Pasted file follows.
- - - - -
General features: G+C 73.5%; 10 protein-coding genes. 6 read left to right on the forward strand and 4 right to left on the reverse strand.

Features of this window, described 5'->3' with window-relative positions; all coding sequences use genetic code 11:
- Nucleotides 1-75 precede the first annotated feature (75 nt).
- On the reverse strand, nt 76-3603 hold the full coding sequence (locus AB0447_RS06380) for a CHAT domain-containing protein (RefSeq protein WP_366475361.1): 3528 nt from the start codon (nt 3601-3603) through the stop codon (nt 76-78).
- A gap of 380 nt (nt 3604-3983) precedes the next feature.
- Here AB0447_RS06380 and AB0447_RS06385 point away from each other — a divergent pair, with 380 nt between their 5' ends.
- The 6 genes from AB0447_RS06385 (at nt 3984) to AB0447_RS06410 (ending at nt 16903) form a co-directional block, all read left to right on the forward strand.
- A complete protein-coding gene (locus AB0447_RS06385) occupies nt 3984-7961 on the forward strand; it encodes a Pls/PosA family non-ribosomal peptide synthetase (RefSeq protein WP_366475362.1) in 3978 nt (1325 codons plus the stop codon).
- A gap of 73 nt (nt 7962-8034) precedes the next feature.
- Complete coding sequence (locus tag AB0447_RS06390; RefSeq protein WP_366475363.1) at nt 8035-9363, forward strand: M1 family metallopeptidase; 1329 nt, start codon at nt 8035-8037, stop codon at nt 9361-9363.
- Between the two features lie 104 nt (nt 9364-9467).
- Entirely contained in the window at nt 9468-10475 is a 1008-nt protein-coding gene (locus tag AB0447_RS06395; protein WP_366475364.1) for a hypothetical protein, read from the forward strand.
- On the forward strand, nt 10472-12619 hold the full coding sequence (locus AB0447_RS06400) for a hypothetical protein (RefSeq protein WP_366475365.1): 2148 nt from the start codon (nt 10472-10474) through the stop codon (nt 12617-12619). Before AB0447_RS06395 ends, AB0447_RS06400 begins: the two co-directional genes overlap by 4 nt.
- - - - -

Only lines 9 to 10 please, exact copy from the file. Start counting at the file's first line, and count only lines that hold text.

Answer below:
- A gap of 73 nt (nt 7962-8034) precedes the next feature.
- Complete coding sequence (locus tag AB0447_RS06390; RefSeq protein WP_366475363.1) at nt 8035-9363, forward strand: M1 family metallopeptidase; 1329 nt, start codon at nt 8035-8037, stop codon at nt 9361-9363.